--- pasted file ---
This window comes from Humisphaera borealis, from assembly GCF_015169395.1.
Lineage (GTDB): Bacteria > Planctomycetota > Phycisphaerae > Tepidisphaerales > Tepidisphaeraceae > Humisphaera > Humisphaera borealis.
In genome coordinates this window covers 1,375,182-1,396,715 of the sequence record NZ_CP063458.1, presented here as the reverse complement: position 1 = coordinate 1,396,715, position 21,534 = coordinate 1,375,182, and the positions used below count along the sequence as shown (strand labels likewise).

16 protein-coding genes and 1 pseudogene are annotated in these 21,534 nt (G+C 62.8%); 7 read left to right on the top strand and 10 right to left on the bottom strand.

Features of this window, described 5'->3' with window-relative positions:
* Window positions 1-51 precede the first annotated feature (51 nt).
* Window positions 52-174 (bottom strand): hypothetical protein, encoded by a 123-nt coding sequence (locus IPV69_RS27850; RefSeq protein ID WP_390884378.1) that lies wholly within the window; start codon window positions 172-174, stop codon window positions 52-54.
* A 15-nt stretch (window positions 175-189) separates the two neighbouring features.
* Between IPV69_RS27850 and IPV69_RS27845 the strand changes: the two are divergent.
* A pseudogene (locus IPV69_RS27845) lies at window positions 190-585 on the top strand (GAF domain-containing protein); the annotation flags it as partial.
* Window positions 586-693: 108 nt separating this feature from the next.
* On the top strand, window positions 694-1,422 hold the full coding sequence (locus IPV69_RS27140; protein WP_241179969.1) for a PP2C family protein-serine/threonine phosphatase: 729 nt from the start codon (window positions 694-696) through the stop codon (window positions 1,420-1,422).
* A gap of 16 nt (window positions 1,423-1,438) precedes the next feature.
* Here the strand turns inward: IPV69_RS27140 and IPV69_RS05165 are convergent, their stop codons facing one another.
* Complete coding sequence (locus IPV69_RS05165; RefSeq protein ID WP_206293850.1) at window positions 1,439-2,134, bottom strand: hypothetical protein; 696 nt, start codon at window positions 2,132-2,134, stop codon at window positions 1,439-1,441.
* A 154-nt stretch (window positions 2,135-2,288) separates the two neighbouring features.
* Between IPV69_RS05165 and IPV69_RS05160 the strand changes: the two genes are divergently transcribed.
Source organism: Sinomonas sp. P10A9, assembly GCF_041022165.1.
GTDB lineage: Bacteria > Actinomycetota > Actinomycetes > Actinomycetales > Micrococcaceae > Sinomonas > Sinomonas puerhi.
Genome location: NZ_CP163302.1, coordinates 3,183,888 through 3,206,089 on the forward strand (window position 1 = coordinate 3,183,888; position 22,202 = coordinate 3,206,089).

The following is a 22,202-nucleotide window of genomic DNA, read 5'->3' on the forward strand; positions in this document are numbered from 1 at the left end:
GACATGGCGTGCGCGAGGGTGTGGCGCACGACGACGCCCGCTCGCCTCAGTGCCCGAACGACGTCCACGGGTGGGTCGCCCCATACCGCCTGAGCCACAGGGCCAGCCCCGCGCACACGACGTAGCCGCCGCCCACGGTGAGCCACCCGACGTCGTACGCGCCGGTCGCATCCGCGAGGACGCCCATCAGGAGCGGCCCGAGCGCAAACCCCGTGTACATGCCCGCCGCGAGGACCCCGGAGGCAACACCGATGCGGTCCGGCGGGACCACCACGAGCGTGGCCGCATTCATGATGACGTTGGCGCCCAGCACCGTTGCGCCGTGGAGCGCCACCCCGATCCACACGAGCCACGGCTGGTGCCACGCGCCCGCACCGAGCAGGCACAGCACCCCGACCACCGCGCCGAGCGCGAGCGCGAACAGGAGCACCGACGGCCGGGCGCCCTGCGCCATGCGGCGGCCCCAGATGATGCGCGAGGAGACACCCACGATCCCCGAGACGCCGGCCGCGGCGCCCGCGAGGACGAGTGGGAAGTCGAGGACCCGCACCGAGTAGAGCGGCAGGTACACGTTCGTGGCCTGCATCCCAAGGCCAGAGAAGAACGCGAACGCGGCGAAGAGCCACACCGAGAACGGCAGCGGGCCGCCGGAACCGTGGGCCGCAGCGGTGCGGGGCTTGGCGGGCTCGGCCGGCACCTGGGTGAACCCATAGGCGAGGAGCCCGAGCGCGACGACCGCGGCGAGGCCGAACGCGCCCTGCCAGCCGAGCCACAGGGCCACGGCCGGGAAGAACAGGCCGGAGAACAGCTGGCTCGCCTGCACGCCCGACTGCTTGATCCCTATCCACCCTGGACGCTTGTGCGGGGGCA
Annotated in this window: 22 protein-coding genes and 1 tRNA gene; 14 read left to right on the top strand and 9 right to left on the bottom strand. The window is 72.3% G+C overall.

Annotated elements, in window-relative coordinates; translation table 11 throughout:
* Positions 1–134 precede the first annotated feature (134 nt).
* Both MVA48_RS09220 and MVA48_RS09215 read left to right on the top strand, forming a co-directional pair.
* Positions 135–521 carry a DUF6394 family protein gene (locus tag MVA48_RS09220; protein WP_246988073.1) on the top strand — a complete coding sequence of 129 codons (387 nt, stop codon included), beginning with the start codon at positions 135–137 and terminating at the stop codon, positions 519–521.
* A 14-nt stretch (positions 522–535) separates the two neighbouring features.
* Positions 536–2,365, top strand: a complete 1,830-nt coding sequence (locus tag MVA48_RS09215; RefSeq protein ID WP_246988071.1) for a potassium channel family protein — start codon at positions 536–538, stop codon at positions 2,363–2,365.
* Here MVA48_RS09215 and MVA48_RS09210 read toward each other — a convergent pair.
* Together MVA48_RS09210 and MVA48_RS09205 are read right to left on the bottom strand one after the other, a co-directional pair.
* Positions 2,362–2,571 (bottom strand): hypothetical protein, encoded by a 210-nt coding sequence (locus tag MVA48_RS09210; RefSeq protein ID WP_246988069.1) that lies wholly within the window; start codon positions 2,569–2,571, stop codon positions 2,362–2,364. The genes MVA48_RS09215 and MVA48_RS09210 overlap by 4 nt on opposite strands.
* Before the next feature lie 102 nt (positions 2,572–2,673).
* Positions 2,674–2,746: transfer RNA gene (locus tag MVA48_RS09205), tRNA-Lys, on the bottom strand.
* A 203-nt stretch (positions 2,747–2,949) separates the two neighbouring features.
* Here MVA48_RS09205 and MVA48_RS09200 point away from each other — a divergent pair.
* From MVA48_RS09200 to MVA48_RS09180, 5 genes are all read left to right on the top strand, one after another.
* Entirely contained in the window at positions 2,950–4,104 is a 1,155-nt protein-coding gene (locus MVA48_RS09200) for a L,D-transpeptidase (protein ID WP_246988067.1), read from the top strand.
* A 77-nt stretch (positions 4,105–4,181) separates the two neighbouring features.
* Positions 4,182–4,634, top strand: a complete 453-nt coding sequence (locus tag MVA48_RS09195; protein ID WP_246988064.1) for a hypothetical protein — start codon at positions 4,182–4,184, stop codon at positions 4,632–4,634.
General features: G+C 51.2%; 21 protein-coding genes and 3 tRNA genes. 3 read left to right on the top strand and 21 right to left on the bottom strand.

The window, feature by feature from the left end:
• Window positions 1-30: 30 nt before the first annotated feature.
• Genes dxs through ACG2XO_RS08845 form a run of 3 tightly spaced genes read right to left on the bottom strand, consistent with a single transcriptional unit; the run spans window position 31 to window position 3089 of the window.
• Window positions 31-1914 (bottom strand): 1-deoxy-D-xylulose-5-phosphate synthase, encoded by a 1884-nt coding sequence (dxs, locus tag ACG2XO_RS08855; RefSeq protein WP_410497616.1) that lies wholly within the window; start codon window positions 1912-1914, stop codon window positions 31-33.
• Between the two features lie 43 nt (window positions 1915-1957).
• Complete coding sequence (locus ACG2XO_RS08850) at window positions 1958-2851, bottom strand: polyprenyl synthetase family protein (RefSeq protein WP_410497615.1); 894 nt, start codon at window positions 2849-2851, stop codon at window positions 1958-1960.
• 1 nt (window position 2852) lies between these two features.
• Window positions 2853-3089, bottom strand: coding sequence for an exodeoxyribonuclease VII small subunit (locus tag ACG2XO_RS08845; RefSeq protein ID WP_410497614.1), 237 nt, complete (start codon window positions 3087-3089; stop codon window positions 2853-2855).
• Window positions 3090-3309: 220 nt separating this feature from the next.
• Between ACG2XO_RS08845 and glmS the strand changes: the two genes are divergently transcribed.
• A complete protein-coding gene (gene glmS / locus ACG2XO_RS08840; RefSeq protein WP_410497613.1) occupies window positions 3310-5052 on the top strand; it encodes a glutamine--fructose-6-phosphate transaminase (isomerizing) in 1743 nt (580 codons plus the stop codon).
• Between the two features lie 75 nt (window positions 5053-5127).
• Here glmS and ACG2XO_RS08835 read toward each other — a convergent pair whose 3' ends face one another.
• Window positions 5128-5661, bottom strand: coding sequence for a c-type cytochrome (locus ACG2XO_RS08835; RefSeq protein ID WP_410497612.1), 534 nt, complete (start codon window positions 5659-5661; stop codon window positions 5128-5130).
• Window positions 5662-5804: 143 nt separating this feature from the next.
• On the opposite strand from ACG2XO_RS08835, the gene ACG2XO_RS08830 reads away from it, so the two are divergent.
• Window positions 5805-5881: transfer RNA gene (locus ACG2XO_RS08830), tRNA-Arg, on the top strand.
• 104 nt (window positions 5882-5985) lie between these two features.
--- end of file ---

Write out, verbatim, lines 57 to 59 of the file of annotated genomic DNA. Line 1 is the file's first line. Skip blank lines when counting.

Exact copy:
• On the opposite strand from ACG2XO_RS08835, the gene ACG2XO_RS08830 reads away from it, so the two are divergent.
• Window positions 5805-5881: transfer RNA gene (locus ACG2XO_RS08830), tRNA-Arg, on the top strand.
• 104 nt (window positions 5882-5985) lie between these two features.